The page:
Join the conversation during the conversation hours or on Meta-wiki.

The committee's language use was mocked as "highly bureaucratic and unnecessarily hard to follow". Some commenters stated that the language stopped them from reading the draft in full. – AK

User enamored with ChatGPT gets indefinitely blocked

A robot writing not-quite-English words on a piece of paper
We asked an AI to create this illustration of an AI writing an apology for an AI-written article.

An editor was indeffed after extensive use of AI-generated text, including this oddly worded apology for using ChatGPT to request restoration of their article. In fact, their response in the related AN/I noticeboard discussion also appeared to be the product of ChatGPT.

This may be the first instance of an indefinite block stemming specifically from the use of the technology in talkpages. A commenter at ANI called their reply posting AI-generated waffle. On the other hand, an after-closure discussion started by the author of this article included this observation from another: there's no guideline or policy banning empty blather.

In June, another editor had been indeffed for using ChatGPT in articles alone, with paid editing as the underlying concern. Some investigation of the incident found a probable paying party and turned up the possibility that the whole episode was an elaborate hoax, based on their off-wiki writings; one participant in the discussion said they found a comment off-wiki stating I pay people to waste the time of volunteers who have innumerable things they'd rather be doing.

Was the latest case a prank? We can't tell. – B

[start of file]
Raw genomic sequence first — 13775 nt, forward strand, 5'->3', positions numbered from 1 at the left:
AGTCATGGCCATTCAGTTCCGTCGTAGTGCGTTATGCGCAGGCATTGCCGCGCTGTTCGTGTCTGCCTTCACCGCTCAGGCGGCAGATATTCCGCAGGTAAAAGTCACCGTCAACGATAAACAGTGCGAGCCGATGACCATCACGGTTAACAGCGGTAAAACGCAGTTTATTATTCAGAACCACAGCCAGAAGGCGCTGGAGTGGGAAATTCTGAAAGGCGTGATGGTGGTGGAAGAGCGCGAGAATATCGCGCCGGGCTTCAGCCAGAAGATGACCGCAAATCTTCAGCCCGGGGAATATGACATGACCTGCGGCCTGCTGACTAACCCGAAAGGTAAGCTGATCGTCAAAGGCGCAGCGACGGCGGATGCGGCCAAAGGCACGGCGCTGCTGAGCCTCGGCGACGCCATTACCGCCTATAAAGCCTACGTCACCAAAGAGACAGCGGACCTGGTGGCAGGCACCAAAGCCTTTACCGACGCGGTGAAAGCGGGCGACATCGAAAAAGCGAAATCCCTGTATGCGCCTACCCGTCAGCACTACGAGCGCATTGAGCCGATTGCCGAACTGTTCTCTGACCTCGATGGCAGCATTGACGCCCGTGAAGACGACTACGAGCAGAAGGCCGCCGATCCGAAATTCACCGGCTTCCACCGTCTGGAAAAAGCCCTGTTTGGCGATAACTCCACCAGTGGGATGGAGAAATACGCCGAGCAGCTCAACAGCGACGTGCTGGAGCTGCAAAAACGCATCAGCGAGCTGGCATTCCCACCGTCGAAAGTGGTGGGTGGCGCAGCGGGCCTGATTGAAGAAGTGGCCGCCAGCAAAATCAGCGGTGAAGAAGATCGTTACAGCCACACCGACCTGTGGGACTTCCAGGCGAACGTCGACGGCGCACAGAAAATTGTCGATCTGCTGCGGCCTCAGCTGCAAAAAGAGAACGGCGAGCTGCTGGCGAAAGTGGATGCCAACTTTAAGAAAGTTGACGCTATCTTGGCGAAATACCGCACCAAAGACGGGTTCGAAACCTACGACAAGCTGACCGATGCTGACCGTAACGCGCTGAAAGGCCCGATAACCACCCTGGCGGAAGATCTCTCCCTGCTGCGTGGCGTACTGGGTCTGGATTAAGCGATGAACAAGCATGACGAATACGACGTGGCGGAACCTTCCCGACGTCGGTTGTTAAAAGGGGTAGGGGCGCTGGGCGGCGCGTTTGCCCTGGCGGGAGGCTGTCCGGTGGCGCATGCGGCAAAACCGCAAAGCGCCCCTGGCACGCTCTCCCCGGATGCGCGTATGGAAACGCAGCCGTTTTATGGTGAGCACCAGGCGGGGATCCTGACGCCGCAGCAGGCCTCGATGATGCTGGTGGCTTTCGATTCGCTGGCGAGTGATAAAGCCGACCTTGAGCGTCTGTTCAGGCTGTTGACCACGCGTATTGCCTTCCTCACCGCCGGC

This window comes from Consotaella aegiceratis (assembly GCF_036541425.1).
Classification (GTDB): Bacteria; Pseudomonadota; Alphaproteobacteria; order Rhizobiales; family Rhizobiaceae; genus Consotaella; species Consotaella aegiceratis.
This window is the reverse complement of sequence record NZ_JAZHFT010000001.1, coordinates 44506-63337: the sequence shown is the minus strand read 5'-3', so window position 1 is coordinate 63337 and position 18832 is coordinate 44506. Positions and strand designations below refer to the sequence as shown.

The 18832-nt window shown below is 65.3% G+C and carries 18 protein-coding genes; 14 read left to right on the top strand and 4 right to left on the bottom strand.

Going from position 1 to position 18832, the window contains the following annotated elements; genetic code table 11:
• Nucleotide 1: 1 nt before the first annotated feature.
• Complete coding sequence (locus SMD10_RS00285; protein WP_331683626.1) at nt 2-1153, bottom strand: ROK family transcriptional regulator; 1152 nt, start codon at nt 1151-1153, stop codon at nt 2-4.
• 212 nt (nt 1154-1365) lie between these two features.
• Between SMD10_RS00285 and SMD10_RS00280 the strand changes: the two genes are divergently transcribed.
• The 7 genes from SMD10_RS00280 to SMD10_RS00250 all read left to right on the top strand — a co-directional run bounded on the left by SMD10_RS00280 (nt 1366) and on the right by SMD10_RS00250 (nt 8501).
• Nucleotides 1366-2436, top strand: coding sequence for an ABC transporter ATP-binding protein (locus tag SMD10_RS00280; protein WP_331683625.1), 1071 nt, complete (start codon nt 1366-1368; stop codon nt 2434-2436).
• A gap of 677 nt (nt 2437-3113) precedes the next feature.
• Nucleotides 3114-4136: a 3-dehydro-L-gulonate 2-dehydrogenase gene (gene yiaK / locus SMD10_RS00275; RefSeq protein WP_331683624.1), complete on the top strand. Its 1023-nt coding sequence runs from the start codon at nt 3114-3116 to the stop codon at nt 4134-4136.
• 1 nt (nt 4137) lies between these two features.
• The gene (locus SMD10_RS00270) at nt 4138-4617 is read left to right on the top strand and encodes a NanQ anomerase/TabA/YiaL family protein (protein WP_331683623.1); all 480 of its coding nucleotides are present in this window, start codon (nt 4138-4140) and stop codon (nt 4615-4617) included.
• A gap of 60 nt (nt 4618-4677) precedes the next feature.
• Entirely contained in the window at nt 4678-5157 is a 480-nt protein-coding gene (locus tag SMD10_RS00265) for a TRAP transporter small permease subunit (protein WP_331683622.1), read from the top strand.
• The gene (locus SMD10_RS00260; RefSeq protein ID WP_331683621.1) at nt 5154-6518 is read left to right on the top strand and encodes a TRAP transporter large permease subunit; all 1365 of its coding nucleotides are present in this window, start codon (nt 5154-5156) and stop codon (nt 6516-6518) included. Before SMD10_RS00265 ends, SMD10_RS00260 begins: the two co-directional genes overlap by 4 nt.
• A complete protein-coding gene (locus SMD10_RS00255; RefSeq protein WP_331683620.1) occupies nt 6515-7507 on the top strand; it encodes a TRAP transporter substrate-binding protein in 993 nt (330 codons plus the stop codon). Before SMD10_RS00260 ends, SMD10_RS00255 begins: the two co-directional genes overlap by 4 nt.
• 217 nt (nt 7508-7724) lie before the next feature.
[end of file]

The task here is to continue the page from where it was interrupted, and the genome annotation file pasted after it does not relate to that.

A fork in the Roads WikiProject

On September 7, the "AARoads Wiki" was launched, "a free online encyclopedia dedicated to roads", forming part of the existing website. According to an announcement post on the site's forum, "The team making up the core of the US Roads WikiProject on Wikipedia [WikiProject U.S. Roads] has moved over to the new wiki". An FAQ for the new wiki states that "much of the content was forked from the English Wikipedia in mid-2023," and that "After several months of extended discussions and uneven enforcement of policies towards the road subject area, many felt that starting a new project with a new community solely focused on road transportation would be a more viable option. A sampling of such discussions can be found here and here." (The latter, an RfC titled "Using maps as sources", had concluded in May and resulted in the addition of a clarification that "Source information does not need to be in text form" to Wikipedia:No_original_research#What_is_not_original_research. However, other proposals were rejected in the RfC.) In an emotional TikTok video (which has attracted 48k likes at the time of writing), one of the seceding editors explains the underlying concerns in more detail, arguing that "in the past couple of years, our little corner of the site [Wikipedia] has come under attack [... for] two reasons: sourcing and notability". An earlier FAQ by another longstanding member of the U.S. Roads WikiProject sheds further light on some longstanding tensions. – H

Brief notes